Friday, May 6, 2011

Nuclear - Fukushima: any serious subjective

The decision to classify the accident in Fukushima 7 of gravity, like the Chernobyl disaster, is it significant? To some extent, no: this upward revision reflects a reassessment of data already collected on environmental radioactivity rather than worsening the situation. No new event justifies the passage from level 5 to level 7.

In the nuclear industry, it naturally seeks to mute such comparisons with Chernobyl accident, the only level 7 registered before Fukushima. Hidehiko Nishiyama, a spokesman for the Japan Nuclear Safety, said that the two accidents were still "very different" and that the amount of radiation emitted in Fukushima did not exceed 10% of that recorded at Chernobyl.

However, the decision to raise the level of Fukushima will change the perception of its seriousness in public opinion and the positioning of the latter vis-à-vis nuclear power. First, it tells us that a serious accident at Chernobyl that can occur in a modern industrialized country, which is a serious blow to the reputation of this industry, as UBS said in a recent report.

As for the fact that officials claimed, there are still a few days, there was no need to raise the level of the accident, it highlights the lack of transparency in the nuclear industry, which exacerbates still antinuclear positions. Finally, successive reclassifications of the accident (level 4, in the aftermath of the earthquake and tsunami, to level 5 and level 7) are reminiscent of attempts by BP to minimize the extent of the spill in the Gulf Mexico, until the true extent of the disaster appears to light.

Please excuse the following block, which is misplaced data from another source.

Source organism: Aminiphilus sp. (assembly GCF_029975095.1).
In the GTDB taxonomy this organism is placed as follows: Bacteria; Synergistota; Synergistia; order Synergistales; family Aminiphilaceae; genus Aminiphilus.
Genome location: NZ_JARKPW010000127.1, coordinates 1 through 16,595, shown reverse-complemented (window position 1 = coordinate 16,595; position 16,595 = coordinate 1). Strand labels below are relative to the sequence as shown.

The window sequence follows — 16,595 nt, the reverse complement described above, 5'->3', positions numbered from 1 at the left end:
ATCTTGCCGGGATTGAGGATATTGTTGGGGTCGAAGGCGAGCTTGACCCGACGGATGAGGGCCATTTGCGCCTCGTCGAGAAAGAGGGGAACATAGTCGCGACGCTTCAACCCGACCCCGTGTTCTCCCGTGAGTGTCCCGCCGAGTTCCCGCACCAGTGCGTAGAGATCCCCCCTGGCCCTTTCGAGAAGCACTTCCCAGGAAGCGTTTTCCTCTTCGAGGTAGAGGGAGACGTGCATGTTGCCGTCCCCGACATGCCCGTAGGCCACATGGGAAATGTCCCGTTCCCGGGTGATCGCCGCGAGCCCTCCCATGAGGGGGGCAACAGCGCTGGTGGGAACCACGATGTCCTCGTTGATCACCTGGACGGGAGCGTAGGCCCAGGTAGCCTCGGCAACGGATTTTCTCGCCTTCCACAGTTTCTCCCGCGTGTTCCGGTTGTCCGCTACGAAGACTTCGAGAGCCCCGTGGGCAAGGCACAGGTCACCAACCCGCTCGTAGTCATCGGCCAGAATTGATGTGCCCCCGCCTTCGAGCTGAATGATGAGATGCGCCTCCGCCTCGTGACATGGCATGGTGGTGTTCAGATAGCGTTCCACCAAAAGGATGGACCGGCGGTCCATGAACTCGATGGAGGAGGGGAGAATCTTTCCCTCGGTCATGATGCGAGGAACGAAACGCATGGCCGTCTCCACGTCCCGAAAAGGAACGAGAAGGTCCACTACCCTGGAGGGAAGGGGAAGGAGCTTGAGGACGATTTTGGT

Nuclear proponents know that this behavior can have a devastating effect on the image of the sector. Jennex Murray, senior lecturer at the University of San Diego and former nuclear engineer, told the Guardian: "I think it is excessive to classify [Fukushima] at the same level as Chernobyl.

It is far. The accident Chernobyl was terrible: the reactor had exploded, there was no containment building and were trapped. [Japan] the containment structure held, the only thing that has yielded is a fuel pool cooling that caught fire. This is not the same type of accident. If they want to upgrade, that's fine.

But I think they are too pessimistic. " What this really reflects reclassification is the slowness with which we discover the damage caused by a nuclear accident. Twenty-five years after Chernobyl, experts continue to discuss the toll of the disaster, which would have been between 4000 and 980 000 victims.

The difficulty of determining the number of deaths caused by an accident of this type is mainly because the symptoms of cancer may occur long after that and even then it is almost impossible to diagnose the exact cause. The problem for governments is that they must now decide the future of their nuclear program, with different reactions in public opinion and very vague information on the long term.

In Germany, the lack of clarity on the severity of the accident in Fukushima risk of fanning the fears generated by nuclear power. In the UK, we are of the view that we do not know can not hurt: the demonstration on April 11 against EDF had only a limited number of people in the streets of London.

That may be why the senior nuclear whom I met later told me he was optimistic for the future of the nuclear industry in the United Kingdom. Everything he expected to see was a slight delay in the ongoing nuclear program.

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